Sunday, March 19, 2006

Recipe: Roast Chicken Leftovers

So, remember that chicken we roasted a while back? The question is, what do you do with the leftovers? Sure, you can just warm everything up again in the oven, heat the leftover gravy on the stove and repeat the original. Or you can heat up the gravy, toss in the cut up meat and serve it over toast. Or you can take it one step (or three) beyond . . .

here’s what you’ll need . . .

leftover roast chicken parts
leftover gravy (or, in a pinch, you can make fresh)
wide egg noodles
peas (fresh, canned, frozen . . .)
thyme (dried or fresh)
olive oil
sesame oil
coarse (Kosher) salt
ground cayenne pepper

Here’s how you do it.

Carefully peel all the skin from your leftover chicken parts and cut it up into little ¼” squares. Put a small skillet over very low heat, and just coat the bottom with a drop or three of olive oil. As soon as the oil “comes to fragrance” (a state which I’m sure you’ll remember from an earlier sermon - with apologies to David Steinberg), toss in the skin bits, reduce the heat to barely there. Let the skin bits slowly render all their fat for about 30 –45 minutes, until they are nice and crispy.

About 15 minutes into the rendering time, add a sprinkle of coarse salt, and a dash of ground cayenne pepper to the skin. Swirl, toss and otherwise mix it all up. Not exactly ‘cracklins’ but a tasty sprinkle for the finished dish.

Frizzling Skin

After you get the skin going, get out a couple of saucepans - gravy in one, water in the other. Heat the gravy slowly and crank the water to a boil for the noodles. (And if you scooped all the mushrooms out of your gravy during your original roast chicken dinner, well, for heavens sake, slice up another dozen and toss them into the gravy to cook!)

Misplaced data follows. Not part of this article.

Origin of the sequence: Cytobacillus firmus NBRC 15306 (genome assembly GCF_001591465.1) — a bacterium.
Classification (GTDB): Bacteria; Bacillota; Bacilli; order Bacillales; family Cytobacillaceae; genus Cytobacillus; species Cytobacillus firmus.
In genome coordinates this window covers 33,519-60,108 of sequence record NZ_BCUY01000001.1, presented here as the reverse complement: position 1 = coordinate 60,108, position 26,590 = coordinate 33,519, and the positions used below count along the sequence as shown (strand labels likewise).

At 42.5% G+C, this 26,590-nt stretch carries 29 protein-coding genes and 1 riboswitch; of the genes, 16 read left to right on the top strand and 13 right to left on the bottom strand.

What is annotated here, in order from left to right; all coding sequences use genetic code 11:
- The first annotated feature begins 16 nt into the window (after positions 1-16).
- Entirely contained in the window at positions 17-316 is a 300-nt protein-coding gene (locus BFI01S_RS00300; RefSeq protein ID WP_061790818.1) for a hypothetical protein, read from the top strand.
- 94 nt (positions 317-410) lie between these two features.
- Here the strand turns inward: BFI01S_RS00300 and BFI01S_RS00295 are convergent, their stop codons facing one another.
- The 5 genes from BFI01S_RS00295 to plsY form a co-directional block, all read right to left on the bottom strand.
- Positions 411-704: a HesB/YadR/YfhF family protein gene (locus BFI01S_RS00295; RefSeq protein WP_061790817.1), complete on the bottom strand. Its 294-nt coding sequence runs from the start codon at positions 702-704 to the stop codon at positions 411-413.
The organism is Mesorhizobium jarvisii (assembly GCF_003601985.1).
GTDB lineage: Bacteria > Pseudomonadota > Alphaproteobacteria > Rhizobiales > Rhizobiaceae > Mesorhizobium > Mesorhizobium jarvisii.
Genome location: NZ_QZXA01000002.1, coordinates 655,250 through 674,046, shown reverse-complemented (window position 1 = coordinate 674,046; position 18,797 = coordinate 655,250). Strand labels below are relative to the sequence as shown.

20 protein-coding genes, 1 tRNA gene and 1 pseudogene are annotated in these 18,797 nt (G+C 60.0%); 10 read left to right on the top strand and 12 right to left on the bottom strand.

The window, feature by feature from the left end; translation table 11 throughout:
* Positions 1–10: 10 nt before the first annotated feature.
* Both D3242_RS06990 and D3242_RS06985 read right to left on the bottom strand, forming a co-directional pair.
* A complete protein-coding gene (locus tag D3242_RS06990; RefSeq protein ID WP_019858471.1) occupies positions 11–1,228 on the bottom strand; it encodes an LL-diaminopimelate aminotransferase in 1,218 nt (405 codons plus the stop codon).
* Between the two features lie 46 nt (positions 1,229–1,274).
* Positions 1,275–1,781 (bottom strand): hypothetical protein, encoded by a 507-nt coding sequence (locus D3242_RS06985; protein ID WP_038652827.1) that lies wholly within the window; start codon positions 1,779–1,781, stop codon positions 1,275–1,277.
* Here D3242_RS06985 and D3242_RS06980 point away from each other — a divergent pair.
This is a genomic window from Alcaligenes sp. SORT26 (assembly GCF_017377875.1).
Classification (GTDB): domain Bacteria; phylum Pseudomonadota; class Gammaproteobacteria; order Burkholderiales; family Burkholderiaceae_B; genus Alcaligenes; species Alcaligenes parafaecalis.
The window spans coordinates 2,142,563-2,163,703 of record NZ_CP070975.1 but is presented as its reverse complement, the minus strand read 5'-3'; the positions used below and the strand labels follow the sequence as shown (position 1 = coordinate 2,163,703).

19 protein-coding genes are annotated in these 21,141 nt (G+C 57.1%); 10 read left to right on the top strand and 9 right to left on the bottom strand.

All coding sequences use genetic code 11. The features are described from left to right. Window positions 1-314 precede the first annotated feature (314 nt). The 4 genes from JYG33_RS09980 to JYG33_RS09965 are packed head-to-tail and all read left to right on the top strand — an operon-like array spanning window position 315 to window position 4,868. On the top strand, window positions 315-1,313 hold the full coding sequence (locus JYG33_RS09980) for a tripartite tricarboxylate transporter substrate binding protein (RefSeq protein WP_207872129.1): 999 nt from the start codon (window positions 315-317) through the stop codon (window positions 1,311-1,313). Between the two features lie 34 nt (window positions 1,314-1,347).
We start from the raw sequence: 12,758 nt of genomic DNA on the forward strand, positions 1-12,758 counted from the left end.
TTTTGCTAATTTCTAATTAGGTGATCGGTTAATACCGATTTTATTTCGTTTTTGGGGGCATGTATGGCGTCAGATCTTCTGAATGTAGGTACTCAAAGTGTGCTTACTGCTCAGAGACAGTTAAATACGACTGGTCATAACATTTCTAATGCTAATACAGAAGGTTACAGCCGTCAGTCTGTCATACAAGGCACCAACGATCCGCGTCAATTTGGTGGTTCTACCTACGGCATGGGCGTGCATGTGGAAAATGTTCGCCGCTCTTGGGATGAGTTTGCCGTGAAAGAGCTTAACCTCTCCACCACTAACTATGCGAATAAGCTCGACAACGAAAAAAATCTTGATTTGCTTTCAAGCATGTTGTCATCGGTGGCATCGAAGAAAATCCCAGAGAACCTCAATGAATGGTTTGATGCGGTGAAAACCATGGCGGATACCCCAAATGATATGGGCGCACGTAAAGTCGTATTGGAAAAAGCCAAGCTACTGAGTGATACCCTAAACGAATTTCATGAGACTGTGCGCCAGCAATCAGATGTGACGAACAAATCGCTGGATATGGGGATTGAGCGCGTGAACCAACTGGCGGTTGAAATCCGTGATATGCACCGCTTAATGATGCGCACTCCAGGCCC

While the heat does its thing, get all the remaining chicken meat off the bones and cut it up into bite size pieces.


When the water boils, toss in your noodles (all right, you can add a pinch of salt to the water if you must), and cook them just barely al dente. Usually, we cook these wide egg noodles for about 5 minutes, but for this meal, three minutes works out just right. The noodles are going to continue to tenderize over a warm burner while you get the rest of the meal together, and then cook for another minute or so at the very end. So, barely al dente to start . . .

When they’re done, drain the noodles, and toss them with a goodly squirt of sesame oil and a squeeze of SriRacha. I usually do the oil first and when the noodles are well coated, then add about an inch long ribbon of SriRacha and stir again. That way, the spicy flavor ‘rides’ the oil rather than forming little hot spots in the pasta. Finally, toss the peas on top, sprinkle with a pinch of thyme and a few goodly grinds of Tellicherry.

Noodles etc.

Now cover that pan and put it back on the still-warm burner (electric stove). If you’re working with a gas stove (or your electric cools off too quickly), you could save a little pasta water and toss it back in, or add a little water from the can of peas. Then you can leave the burner on barely there heat until it’s time to put everything together.

Next, twiddle your thumbs (or make a salad or set the table or brew the coffee or . . .) until the chicken skin crispies are done. When they’ve reached perfection, scoop them out of the skillet and onto some paper towel to drain.

Chicken Skin Crispies

Then, toss your cut up chicken meat into the skillet and heat it up for 5 minutes or so. You can put some heat under it, but you don’t really want it to cook or brown very much – that will just make it tougher.

Sizzle the Chicken

Finally, put it all together. Put the noodle pan over the still going skillet burner, dump the chicken on top of the peas, and pour some gravy over all (wet but not swimming). Using your gentlest ‘folding-in’ action combine everything. Add some more gravy (sloppy but not swimming), and stir some more.

Mix it all around

Put the cover back on the pan, turn the burner off, and finish whatever else you need to do before eating. When it’s time, divide your creation onto plates, add as much more gravy as you like,

More Gravy!

and chow down!

Dine . . .

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